Wednesday, December 7, 2022

Jessica Simpson Is Releasing A Memoir; Oprah Recalls The Kind Gesture From A Stranger She’ll “Take To My Grave”

Jessica Simpson is releasing a memoir!

Via Seriously OMG:

The singer announced that she is releasing a memoir in February with Harper Collins. She says, “I have been working so hard on it – I have opened my heart up in a way I never have before and I can’t wait to share it with you ?.”

What can we expect from her untitled book? The publisher describes it as, “From her popular television show Newlyweds, to a very public divorce, starring on the big screen and topping the Billboard charts, finding new love, raising a family, and running a successful business empire, her new book will be a candid, inspiring, and behind-the-scenes look at how she chose to learn from each difficult moment, evolve musically, become a more fearless businesswoman, and consistently shatter all expectations of who she was ‘supposed’ to be.”

Oprah Recalls the Kindness “I’ll Take to My Grave”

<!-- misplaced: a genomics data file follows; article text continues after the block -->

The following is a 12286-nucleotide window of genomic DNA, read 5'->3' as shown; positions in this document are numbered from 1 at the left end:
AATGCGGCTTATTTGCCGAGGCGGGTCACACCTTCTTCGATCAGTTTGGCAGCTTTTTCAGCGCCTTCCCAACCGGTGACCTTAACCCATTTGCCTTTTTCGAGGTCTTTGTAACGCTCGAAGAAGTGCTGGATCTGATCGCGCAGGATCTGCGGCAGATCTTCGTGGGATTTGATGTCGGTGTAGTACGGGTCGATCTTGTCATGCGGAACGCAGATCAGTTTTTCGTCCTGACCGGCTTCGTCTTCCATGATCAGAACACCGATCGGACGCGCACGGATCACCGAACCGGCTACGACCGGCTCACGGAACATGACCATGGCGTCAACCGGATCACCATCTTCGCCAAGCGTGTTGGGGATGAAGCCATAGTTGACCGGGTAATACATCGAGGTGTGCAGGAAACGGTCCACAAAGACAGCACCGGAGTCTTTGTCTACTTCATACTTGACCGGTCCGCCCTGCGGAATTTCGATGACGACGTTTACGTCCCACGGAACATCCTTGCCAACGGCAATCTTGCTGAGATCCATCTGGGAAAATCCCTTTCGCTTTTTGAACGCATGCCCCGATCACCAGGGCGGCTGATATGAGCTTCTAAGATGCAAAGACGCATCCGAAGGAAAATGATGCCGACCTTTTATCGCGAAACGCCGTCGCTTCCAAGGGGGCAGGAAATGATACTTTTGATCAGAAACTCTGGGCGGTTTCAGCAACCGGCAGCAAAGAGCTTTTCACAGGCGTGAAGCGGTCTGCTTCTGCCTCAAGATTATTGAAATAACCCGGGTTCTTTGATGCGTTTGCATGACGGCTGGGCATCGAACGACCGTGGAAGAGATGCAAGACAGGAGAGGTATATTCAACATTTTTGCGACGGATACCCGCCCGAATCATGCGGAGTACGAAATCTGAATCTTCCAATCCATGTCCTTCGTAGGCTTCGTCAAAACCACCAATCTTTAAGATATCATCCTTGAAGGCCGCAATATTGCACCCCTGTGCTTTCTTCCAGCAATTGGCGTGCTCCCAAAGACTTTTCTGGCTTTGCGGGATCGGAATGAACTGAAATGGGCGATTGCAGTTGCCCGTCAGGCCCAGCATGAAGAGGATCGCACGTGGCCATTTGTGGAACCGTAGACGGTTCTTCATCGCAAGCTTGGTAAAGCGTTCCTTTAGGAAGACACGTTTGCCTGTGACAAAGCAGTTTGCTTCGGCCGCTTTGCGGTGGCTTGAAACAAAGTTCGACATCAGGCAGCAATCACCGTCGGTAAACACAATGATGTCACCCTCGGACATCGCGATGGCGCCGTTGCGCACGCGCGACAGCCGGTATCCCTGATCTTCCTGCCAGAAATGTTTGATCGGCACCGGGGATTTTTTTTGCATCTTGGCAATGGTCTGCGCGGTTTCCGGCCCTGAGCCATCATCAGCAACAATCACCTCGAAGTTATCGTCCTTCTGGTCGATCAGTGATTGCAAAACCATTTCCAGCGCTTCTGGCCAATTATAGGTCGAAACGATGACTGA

In the new issue of O Magazine, Oprah reflects on the kindness of a stranger who helped her through the toughest days of her 1998 trial where she was sued by the beef industry for saying “It has stopped me cold from eating another burger.”

Oprah on the kind act from a stranger during the trial that “I’ll take to my grave” and how she pays it forward 20 years later:

“Every day from 9 a.m. to 5 p.m., I was in the courtroom. A fence separated the back of the courthouse from the sidewalk, and one morning through that fence a woman handed me a matchbook, the kind they used to give out at restaurants when people smoked. Inside she’d written, “Hang in there. I’m praying for you.” Recalling that moment still makes me teary. I never learned her name or saw her again. But she did me a kindness I’ll take to my grave. I was feeling alone, feeling under daily attack by the prosecution. The trial was a spectacle, and it seemed like so many people were rooting against me. I took it personally—although now, with the help of time and perspective, I see that that’s what a trial is meant to do: The other side wants you to lose and works hard to make that happen. That matchbook inscription was a balm. The whole town wasn’t against me. At least one person was praying for me. Maybe more. Because of that pure act of kindness over 20 years ago, I am more conscious of people who are caught up in public scandals. I’ve quietly sent notes or made a phone call to say, in my own way, “Hang in there. I’m praying for you.”



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